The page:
Justin's Reviews > Sword of Fire and Sea

Sword of Fire and Sea by Erin Hoffman
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's review
Nov 03, 11

bookshelves: 2011-release, 2011-debut, read-2011, fantasy, pyr
Read from October 24 to 29, 2011


I have a sneaking suspicion that Sword of Fire and Sea is going to be one of the more polarizing novels of 2011 as a perfect example of form over substance.  Erin Hoffman's debut from Pyr has a beautiful voice, and a fully realized, textured world.  It has gryphons, pegasus, and elemental magic all of which evoke whimsy and a general sense of romance.  Ultimately though, the primary motive force of any novel is its story and there Hoffman falls flat, failing to adequately lay the foundation for events later in the novel.

Packaged as a travel narrative, Sword is told from the perspective of ship Captain Vidarian Rulorat, a highly successful merchant with family ties to the fire priestesses of Kara'zul. Vidarian must fulfill his family's obligation by transporting a young fire priestess named Ariadel to a water temple far to the south, through dangerous pirate-controlled territory. A perilous journey in the best of conditions, Vidarian and Ariadel find themselves at the intersection of the world's most volatile elements and an ancient, alien power between them.

Unlike most genre novels, Sword didn't keep me up late into the night despite an frenetic plot.  Hoffman's style is more geared toward reading a chapter at a time to absorb her lyrical imagery, letting it breathe like a fine wine.  I found myself pausing from time to time to really relish over a nice turn of phrase or particularly well put together sentence.  To speak metaphorically, reading Sword felt like looking at an M.C. Escher painting, the longer I stared at it the more I saw.  All of this makes for a rich and textured reading experience.  Paragraphs alone to do not a good novel make though, and often Hoffman fails to connect her reader to her characters or her plot.

Functionally a travelogue, Sword bounces Vidarian all over the map, first with Ariadel by his side, and then to rescue her, and then to their ultimate goal.  I was watching a tennis match with a gryphon, in place of a fuzzy green ball, being batted back and forth across the continent by some unseen, but thoroughly dominant, forehand.  That's me being flip, but the truth is the pace and suddenness of the travel rarely gave me the opportunity to be comfortable with the story.  Instead, I was left scrambling to understand what was happening and more importantly why.

Equally as frustrating were the occasional terms, or factions that Hoffman assumes the reader to have knowledge.  I don't mind the slow world building, dropping new ideas from time to time, and explaining them later ( God's War being a great example of this), but never explaining them just leads to confusion.  One in particular that comes to mind was the use of the term, Quenched, in reference to a fire priestess's power.  Early in the novel I presumed this meant one thing, only to find out it meant something else, only to learn it didn't mean that either.  With the novel over, I still don't really know it means.  While I might hazard a guess, it was frustrating that at every point in the novel I thought it meant something different, leaving me scratching my head when characters did things I thought they could no longer do.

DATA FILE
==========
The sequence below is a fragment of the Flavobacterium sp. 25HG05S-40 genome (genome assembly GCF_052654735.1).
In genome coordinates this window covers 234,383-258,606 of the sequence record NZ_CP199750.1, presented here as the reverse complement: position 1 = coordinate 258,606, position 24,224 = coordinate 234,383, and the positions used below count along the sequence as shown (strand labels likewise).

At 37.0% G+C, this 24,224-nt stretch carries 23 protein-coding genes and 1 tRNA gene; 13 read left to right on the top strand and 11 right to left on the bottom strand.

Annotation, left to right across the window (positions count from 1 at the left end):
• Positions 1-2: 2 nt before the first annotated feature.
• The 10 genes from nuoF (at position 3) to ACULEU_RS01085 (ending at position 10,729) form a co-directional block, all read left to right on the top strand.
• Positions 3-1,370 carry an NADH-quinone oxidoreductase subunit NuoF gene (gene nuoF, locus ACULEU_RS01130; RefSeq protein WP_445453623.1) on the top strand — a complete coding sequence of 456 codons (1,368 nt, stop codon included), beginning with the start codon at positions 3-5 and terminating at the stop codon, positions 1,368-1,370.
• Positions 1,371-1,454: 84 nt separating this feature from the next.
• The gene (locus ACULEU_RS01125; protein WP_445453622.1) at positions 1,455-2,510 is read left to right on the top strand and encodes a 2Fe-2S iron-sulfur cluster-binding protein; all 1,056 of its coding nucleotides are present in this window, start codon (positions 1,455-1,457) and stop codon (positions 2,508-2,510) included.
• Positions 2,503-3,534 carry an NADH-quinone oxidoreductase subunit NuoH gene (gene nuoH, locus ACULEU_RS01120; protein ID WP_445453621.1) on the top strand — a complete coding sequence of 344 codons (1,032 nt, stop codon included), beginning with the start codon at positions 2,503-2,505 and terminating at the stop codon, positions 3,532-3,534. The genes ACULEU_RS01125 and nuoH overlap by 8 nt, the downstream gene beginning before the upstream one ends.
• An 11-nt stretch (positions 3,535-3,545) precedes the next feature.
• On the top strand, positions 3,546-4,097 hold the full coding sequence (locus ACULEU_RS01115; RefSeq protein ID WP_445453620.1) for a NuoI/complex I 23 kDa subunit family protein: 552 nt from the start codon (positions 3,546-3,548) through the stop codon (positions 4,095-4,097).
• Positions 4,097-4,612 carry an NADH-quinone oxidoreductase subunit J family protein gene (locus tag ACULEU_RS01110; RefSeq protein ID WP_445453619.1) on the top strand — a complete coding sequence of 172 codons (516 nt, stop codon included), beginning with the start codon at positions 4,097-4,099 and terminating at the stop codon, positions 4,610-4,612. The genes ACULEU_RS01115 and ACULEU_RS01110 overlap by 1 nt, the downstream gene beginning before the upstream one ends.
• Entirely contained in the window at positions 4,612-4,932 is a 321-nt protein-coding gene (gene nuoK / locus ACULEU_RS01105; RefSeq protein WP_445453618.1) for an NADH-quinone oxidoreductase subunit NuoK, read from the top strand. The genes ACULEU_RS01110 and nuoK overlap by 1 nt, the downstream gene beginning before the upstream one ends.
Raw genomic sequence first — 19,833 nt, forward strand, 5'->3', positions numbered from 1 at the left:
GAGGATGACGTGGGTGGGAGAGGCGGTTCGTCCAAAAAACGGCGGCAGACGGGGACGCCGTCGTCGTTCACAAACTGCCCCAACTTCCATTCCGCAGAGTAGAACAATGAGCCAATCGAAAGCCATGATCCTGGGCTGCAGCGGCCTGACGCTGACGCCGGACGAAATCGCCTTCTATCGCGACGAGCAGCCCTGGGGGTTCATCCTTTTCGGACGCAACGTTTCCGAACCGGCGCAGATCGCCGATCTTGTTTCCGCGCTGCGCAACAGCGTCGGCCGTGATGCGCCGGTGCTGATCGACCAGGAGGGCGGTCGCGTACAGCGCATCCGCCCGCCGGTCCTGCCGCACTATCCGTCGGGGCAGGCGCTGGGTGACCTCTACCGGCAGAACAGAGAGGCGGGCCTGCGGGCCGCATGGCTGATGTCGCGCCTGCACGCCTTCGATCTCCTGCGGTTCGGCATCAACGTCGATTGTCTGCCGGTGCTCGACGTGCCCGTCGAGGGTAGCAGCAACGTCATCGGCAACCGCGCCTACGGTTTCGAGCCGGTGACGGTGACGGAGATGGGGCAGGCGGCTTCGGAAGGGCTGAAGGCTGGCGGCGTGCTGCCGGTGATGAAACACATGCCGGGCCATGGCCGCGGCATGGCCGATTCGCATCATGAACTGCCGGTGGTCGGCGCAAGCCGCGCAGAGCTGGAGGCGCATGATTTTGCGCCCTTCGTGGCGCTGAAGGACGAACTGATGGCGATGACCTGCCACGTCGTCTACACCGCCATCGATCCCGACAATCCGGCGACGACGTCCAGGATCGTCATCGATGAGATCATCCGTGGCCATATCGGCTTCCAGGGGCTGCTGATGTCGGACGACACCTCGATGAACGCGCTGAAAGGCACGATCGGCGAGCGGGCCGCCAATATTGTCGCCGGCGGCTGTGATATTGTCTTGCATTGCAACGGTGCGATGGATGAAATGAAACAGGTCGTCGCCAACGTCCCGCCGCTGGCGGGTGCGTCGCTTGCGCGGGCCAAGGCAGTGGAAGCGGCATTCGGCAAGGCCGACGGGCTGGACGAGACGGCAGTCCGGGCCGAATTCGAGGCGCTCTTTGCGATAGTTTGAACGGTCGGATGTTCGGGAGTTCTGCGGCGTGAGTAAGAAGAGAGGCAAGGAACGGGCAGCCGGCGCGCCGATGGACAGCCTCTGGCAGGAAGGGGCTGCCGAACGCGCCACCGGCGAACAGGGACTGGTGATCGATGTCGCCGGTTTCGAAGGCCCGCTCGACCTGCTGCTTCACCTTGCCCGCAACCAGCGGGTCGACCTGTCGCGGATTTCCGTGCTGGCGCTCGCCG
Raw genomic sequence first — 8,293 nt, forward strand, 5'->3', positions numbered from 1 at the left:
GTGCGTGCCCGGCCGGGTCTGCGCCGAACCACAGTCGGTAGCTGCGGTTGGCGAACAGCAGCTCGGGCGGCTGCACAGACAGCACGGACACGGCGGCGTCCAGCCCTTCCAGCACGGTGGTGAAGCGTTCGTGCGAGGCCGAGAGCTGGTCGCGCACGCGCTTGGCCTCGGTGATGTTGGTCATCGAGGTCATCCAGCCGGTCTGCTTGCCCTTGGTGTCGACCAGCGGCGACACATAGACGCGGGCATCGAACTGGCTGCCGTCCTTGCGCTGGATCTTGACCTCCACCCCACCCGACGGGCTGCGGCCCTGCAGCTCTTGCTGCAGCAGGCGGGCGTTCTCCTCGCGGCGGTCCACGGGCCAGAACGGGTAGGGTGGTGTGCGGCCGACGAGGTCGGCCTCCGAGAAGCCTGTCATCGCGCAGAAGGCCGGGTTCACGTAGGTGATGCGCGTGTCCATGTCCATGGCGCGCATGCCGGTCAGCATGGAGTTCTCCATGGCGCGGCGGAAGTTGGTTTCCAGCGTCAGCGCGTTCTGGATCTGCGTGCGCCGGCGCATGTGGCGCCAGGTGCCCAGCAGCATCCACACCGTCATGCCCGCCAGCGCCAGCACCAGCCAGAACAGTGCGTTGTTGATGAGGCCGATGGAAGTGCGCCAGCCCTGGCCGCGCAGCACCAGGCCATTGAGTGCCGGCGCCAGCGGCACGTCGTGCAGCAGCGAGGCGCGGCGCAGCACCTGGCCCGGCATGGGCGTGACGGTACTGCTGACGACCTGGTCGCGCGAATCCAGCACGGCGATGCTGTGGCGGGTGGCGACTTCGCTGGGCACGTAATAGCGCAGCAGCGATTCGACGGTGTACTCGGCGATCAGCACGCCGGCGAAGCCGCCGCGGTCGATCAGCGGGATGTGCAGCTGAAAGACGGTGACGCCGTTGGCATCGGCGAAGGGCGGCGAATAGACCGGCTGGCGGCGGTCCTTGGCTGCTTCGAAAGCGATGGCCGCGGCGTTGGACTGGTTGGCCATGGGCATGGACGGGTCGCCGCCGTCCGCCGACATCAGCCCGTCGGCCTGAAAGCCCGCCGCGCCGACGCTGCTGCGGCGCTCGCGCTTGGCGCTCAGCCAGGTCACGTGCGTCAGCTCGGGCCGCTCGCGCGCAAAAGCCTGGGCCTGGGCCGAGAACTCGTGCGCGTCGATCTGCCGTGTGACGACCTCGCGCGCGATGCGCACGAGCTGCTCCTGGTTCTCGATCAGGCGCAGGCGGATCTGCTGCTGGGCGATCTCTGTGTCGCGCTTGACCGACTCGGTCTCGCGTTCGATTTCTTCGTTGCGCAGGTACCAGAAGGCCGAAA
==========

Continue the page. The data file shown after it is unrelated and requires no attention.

The point is Sword reads like a debut novel.  In a year I've been spoiled by brilliant debuts this one just doesn't stand out.  I'm going to compare Hoffman to another author, Sam Sykes, whose debut novel, Tome of the Undergates, I reviewed early this year.  In terms of substance and style there's absolutely no similarity.  Sykes writes a gritty, schlocky style that's as dark as it is hilarious.  Like Hoffman, Sykes was a new author trying to find his way.  While he had some stumbles, mostly related to plot and pacing, he has an incredibly strong voice that's his own.  I can absolutely say the same about Erin Hoffman.  There is something uniquely her in the prose and that's special.  While I may not have enjoyed Sword of Fire and Sea as a narrative, I very much look forward to the author's future growth as a writer.

Thankfully, it looks like Pyr is going to give me that chance as they recently announced the purchase of two more novels in The Chaos Knight series.  I'll be sure to check them out.  You can visit Erin Hoffman's website and follow her Twitter.
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Reading Progress

10/24/2011 page 277

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